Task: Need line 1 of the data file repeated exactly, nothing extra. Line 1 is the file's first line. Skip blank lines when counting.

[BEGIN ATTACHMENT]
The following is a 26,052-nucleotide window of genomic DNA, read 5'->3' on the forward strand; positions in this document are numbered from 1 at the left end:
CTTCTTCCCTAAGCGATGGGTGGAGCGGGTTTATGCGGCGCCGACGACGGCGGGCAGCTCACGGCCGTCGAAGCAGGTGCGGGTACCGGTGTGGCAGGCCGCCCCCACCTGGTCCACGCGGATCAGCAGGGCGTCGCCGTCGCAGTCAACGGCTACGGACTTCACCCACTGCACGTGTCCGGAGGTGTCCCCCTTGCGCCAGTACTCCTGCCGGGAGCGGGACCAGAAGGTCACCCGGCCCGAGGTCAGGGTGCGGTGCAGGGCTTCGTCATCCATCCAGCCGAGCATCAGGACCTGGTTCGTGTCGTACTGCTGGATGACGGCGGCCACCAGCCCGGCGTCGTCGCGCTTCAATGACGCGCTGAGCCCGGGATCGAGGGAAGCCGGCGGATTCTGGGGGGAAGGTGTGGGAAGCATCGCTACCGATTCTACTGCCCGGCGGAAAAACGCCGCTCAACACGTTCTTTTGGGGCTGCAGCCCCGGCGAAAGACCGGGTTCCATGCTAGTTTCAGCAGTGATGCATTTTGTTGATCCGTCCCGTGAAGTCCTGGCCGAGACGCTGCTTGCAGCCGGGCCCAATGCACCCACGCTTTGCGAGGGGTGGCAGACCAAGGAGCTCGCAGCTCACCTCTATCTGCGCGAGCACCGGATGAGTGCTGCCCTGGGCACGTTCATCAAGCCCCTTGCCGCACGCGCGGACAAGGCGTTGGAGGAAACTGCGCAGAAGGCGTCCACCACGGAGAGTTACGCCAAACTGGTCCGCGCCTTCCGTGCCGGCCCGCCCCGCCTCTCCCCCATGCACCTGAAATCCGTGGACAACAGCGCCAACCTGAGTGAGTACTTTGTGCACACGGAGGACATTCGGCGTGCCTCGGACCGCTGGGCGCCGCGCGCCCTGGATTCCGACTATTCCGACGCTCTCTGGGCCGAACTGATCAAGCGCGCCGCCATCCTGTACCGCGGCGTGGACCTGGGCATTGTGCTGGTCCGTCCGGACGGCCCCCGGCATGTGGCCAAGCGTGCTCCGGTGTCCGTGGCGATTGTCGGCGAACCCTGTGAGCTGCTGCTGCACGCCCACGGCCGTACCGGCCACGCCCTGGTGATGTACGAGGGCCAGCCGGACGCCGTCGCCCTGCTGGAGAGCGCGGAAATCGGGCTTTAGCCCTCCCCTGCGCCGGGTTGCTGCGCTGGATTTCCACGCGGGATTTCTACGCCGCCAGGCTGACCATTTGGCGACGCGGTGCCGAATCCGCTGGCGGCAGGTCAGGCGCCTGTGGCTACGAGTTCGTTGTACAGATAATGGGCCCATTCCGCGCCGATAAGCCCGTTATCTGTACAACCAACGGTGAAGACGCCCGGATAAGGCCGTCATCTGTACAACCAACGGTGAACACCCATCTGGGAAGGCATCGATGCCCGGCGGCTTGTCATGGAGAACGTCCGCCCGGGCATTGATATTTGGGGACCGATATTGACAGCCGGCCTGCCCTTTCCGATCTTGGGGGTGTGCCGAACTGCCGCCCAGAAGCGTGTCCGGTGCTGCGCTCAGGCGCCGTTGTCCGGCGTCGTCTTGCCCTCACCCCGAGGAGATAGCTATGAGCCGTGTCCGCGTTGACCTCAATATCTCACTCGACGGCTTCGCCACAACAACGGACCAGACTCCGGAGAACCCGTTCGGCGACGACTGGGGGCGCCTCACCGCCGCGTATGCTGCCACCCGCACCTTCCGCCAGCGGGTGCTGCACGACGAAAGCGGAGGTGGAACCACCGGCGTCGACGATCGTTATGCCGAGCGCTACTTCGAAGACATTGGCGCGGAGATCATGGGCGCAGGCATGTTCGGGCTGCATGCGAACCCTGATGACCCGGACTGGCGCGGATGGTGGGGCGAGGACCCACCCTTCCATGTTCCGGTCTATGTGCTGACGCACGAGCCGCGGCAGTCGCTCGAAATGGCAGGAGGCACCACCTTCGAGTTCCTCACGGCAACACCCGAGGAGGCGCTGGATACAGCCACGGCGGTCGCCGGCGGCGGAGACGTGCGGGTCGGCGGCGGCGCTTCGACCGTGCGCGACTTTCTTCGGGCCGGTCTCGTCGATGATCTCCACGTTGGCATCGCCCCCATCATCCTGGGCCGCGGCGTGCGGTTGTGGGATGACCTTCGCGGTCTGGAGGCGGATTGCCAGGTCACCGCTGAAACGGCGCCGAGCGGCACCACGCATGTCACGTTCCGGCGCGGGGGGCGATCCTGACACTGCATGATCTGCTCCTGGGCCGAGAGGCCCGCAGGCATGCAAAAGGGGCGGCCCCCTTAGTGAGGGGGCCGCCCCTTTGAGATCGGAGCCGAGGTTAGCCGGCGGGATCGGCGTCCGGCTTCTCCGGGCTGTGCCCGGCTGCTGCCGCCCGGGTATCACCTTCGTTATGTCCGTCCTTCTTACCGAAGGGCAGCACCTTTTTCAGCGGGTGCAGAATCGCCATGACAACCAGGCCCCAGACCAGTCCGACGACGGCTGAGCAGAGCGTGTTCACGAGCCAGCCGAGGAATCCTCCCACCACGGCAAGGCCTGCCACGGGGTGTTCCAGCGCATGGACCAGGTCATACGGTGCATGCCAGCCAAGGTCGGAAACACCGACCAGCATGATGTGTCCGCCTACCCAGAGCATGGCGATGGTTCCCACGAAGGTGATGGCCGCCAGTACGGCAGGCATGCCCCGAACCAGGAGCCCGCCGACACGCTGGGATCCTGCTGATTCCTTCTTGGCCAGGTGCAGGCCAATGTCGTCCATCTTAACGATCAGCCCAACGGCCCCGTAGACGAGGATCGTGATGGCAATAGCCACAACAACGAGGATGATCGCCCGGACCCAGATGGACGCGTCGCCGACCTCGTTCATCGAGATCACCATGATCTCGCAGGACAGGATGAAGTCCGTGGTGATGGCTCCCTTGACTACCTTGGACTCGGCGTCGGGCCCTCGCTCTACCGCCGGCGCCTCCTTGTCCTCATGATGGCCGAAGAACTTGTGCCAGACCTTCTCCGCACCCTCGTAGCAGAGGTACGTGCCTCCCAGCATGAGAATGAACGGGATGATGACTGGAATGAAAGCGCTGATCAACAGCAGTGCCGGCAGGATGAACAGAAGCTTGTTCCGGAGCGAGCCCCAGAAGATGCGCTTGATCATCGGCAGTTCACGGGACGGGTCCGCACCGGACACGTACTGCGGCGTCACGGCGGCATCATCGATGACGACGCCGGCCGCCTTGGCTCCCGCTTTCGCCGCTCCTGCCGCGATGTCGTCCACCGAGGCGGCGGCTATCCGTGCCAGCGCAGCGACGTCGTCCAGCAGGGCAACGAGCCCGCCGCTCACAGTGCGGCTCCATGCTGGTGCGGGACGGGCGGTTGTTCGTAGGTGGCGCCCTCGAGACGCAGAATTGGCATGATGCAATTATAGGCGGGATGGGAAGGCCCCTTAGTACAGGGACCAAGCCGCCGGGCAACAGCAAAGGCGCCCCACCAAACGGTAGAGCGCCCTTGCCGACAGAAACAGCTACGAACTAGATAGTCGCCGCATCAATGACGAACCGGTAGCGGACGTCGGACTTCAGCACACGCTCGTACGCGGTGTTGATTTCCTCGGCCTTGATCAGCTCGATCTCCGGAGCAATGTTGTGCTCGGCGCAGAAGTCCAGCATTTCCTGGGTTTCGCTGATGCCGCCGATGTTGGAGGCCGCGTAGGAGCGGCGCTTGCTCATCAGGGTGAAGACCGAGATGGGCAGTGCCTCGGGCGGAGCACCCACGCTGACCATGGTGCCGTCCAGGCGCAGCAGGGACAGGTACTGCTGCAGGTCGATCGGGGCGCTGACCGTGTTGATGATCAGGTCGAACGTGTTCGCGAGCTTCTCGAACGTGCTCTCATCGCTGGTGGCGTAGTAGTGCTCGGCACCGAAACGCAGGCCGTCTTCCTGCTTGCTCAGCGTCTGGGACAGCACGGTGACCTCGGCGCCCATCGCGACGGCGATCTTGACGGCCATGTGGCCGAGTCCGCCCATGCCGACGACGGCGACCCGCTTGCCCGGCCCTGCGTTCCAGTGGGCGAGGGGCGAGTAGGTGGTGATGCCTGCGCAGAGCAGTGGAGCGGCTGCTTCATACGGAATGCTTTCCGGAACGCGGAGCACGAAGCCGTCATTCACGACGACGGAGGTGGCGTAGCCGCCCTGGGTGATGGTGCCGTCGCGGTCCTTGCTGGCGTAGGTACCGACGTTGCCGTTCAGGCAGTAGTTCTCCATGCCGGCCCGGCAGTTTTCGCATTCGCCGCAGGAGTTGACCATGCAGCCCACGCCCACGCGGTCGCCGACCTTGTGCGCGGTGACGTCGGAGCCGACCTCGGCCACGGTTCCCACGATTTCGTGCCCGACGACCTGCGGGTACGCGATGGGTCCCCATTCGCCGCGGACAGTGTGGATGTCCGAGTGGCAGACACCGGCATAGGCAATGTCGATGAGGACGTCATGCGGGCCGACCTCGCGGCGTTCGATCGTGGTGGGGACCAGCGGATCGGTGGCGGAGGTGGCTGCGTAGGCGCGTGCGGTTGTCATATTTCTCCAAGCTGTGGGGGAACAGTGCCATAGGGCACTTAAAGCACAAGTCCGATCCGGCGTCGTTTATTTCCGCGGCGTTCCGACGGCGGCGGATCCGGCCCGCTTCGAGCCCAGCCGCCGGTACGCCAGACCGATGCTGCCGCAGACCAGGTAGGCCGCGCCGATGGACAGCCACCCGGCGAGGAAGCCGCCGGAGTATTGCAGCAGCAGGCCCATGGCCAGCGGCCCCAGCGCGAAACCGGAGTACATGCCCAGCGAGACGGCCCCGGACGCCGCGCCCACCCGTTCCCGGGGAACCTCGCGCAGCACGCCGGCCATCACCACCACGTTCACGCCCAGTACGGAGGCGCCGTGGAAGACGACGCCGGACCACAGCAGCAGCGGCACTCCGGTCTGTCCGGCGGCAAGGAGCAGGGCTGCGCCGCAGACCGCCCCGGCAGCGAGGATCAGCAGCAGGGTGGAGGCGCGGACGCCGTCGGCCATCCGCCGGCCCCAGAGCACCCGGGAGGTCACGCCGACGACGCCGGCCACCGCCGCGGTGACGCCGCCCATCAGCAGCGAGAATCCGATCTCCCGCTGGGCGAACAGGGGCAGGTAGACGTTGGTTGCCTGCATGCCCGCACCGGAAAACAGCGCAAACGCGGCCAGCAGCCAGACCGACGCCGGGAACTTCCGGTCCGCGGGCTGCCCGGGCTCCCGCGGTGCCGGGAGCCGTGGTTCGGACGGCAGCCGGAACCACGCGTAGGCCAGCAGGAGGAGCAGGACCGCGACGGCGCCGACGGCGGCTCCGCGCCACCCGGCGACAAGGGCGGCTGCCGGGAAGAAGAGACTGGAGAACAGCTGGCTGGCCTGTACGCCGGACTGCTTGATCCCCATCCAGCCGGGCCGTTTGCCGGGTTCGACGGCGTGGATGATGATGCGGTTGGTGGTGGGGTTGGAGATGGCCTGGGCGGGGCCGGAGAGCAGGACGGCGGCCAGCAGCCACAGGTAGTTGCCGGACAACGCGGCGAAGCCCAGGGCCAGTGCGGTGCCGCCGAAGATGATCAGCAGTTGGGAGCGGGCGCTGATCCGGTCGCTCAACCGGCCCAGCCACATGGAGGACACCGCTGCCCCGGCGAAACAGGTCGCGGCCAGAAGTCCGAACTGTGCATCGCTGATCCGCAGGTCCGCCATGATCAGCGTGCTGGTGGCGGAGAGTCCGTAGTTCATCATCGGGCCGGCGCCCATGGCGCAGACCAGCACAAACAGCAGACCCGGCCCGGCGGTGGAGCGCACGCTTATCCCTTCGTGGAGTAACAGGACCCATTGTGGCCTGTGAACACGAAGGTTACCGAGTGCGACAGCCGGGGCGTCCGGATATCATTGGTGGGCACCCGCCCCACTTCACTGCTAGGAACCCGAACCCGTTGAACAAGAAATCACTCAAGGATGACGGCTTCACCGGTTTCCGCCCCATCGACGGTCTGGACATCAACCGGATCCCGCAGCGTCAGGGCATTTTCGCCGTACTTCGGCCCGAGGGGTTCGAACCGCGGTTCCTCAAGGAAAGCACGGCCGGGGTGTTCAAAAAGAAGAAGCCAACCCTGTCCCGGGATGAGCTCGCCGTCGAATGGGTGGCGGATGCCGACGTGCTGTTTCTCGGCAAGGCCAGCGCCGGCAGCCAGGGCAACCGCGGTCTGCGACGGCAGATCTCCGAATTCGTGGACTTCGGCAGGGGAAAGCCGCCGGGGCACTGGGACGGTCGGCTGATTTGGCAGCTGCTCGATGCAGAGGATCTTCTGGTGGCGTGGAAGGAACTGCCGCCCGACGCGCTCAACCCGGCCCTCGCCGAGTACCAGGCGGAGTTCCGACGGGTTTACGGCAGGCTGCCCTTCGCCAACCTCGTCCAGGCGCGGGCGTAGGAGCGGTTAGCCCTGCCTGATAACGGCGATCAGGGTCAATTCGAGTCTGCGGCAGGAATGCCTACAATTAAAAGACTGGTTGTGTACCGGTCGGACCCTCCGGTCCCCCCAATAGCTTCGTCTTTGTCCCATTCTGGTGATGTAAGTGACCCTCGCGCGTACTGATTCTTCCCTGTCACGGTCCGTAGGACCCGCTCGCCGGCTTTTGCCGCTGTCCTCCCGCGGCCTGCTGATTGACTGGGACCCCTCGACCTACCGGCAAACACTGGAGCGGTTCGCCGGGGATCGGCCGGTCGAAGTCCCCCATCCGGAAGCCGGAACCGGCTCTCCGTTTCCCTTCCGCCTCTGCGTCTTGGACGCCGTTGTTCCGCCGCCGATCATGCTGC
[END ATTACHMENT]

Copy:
The following is a 26,052-nucleotide window of genomic DNA, read 5'->3' on the forward strand; positions in this document are numbered from 1 at the left end: